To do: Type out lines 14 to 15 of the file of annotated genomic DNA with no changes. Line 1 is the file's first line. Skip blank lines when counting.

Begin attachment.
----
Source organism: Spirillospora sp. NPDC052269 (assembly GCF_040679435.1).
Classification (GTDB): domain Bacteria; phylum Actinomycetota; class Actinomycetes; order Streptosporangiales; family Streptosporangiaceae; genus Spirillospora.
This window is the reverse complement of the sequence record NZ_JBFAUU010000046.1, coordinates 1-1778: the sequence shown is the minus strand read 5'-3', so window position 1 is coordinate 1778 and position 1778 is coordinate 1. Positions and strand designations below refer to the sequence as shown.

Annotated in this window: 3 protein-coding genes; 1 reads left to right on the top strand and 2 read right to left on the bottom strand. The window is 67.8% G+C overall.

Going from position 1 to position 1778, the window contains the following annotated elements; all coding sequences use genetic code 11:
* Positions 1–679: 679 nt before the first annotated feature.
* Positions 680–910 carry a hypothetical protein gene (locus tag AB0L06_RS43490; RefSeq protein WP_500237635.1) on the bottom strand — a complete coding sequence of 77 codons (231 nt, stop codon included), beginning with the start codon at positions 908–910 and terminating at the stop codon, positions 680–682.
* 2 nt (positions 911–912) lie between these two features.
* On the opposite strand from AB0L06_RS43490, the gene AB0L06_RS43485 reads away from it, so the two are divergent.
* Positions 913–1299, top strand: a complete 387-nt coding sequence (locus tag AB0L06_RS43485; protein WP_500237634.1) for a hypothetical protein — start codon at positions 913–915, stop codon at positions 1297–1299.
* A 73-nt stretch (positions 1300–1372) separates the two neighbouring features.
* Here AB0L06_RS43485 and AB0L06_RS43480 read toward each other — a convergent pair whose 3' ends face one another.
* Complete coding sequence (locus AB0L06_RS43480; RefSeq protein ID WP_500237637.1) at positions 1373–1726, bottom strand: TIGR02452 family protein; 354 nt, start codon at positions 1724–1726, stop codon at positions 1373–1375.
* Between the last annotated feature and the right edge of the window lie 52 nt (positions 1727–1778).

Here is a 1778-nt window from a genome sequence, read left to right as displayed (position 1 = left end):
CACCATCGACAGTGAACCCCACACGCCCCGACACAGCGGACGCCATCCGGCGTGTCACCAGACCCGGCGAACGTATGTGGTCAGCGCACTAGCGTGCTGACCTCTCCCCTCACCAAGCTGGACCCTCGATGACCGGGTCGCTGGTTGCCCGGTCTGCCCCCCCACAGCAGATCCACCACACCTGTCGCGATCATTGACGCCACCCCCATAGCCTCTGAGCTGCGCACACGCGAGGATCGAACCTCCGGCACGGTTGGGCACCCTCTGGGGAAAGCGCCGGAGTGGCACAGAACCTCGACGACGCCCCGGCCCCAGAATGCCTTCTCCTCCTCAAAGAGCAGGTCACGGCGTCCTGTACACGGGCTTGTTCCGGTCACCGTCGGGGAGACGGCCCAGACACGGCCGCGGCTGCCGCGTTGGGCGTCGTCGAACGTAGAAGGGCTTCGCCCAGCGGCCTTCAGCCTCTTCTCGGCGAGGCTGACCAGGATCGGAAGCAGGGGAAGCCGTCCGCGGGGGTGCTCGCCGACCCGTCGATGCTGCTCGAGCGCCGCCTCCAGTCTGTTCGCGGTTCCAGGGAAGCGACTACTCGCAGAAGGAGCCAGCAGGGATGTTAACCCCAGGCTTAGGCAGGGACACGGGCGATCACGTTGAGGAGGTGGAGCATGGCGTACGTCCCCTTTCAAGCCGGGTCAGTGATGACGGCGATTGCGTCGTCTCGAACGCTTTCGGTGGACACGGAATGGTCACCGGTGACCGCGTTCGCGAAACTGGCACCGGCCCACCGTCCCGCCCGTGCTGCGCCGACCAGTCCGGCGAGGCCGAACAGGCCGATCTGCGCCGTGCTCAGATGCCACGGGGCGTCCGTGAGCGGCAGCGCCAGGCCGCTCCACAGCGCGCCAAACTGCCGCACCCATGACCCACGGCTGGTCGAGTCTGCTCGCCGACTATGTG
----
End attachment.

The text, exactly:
* Between the last annotated feature and the right edge of the window lie 52 nt (positions 1727–1778).

Here is a 1778-nt window from a genome sequence, read left to right as displayed (position 1 = left end):